New scientific research reveals that a cloned animal, in this case a cat, is not identical to the original organism with the same genes. (Via Metafilter). This shouldn’t be a surprise, given that “identical twins” don’t have identical personalities; but it is noteworthy, just because the superstition that clones are necessarily identical to their originals seems to have such wide currency in the popular imagination nowadays. As can be seen both from the Raelians’ claim that they have produced clones–which in their belief system is a way of attaining immortality–and from the horrified public reaction, objecting to the very possibility of cloning.
Todd Haynes’ Far From Heaven strikes me as the best American movie of 2002. It’s a brilliant recreation–more than a simulation–of a genre I have long loved, the 1950s melodrama; more particularly, it is a loose remake of, and homage to, the films of Douglas Sirk, most notably All That Heaven Allows (1955). Haynes recreates the style and feel of Sirk’s films, while also interrogating the relations between real life and cinematic depictions of it, as well as between 1950s culture and the culture we live in today. In doing this, Haynes illuminates matters of gender and sexuality in a remarkable way. He endeavors to do this also for race; but race relations are the one area in which (alas) the film doesn’t succeed…
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I am enchanted by the mini-genre of “Unauthorized Autobiographies.” Actually, I only know of two books that fit this genre: Chuck Barris’s wonderful Confessions of a Dangerous Mind, recently reissued because it has been made into a film, and the new one, of/by the pseudonymous Lemony Snicket….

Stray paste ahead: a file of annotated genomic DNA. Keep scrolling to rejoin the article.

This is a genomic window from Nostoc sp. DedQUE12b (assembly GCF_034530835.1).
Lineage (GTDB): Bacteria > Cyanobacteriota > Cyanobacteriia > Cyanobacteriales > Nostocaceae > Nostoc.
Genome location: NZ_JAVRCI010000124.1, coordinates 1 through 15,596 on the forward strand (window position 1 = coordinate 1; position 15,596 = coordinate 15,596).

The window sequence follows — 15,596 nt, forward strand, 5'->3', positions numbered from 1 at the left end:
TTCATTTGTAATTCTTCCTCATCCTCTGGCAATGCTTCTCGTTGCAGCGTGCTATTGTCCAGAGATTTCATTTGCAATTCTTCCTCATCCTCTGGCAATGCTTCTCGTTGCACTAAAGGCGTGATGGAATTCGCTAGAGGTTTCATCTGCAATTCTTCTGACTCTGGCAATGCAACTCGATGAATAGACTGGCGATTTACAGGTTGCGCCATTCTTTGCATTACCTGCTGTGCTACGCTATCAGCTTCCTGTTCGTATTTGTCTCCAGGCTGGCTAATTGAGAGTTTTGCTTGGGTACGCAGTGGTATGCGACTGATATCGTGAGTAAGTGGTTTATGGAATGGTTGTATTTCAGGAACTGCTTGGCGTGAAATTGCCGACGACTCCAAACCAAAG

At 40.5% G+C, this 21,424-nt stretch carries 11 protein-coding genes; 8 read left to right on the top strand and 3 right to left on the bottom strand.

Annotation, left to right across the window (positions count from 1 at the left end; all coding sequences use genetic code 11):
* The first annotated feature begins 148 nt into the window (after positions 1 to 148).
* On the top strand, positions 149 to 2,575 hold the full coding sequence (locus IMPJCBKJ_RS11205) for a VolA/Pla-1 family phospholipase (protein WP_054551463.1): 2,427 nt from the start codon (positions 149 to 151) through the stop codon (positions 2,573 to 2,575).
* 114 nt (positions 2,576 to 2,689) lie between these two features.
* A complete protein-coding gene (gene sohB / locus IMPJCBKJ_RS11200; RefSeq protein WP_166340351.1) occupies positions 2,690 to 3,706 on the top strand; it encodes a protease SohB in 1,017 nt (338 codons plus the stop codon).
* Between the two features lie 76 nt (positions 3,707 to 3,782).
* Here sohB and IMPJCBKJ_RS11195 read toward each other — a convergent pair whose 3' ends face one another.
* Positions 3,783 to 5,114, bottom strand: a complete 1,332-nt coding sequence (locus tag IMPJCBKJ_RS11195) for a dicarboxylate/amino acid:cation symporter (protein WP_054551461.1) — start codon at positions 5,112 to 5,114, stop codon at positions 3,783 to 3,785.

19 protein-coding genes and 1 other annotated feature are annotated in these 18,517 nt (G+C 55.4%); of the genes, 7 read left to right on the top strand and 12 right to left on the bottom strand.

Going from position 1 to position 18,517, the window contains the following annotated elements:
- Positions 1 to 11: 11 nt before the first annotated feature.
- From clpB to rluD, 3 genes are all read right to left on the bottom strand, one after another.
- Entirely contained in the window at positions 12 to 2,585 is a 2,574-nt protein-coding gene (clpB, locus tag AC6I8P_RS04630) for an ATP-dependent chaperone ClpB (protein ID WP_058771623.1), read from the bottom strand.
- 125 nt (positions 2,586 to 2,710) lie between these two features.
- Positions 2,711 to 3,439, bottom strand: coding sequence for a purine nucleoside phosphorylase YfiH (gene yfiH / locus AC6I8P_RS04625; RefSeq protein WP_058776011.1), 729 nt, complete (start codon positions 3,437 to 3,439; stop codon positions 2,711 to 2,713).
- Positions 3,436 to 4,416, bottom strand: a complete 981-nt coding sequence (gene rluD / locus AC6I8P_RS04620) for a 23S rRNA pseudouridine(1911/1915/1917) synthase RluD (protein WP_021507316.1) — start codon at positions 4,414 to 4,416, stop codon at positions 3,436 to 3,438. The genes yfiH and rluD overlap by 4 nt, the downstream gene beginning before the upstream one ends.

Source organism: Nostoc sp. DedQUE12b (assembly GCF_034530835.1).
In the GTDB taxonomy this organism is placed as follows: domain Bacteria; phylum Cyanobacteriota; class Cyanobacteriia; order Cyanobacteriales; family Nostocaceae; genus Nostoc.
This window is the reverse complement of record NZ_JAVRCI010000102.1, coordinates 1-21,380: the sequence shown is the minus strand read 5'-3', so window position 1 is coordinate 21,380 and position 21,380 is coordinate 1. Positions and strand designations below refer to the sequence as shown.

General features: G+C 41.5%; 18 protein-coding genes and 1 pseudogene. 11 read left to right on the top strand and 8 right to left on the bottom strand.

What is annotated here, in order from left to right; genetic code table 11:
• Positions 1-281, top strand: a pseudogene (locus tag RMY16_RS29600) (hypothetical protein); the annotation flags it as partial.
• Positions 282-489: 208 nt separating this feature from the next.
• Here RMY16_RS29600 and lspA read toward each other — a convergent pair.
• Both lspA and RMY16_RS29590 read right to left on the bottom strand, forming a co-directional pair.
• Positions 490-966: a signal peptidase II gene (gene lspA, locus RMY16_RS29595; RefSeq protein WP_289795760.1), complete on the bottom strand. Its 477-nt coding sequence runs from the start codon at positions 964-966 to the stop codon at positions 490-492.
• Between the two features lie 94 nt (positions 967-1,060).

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I’ve become obsessed recently with the weird and rarified microgenre of country music adaptatons of rap and alternative rock. So far I only know of two examples: The Gourds’ cover of Snoop Dogg’s Gin and Juice, and Johnny Cash’s recent covers of a surprising range of rock, especially–and most recently–of Hurt, originally by Nine Inch Nails….
Continue reading “Country crossovers?”
Donna Haraway is right. “The boundary between science fiction and social reality is an optical illusion.” Consider how scientists have recently reprogrammed bacteria to use a new amino acid. That is to say, they have not only introduced a 21st amino acid into the bacterium’s environment–in addition to the naturally existing twenty–but also reprogrammed the bacteria’s DNA to code for this new amino acid, so that the organism has genetic instructions for adding the acid to its proteins….
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25th Hour, Spike Lee’s latest film, is actually pretty good–despite the rumors of Lee’s decline as a filmmaker, and despite the fact that this is one of his films with a largely white cast, that doesn’t deal at all with African American issues (which is not to say that it ignores race)… (Warning: spoilers to follow)
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Jane Jacobs is best known for The Death and Life of Great American Cities, which revolutionized thought about urban planning in the 1960s. But in her 80s she is still very much alive, and intellectually vigorous. Her latest book, The Nature of Economies, is surprisingly fresh and provocative, if also deeply problematic….
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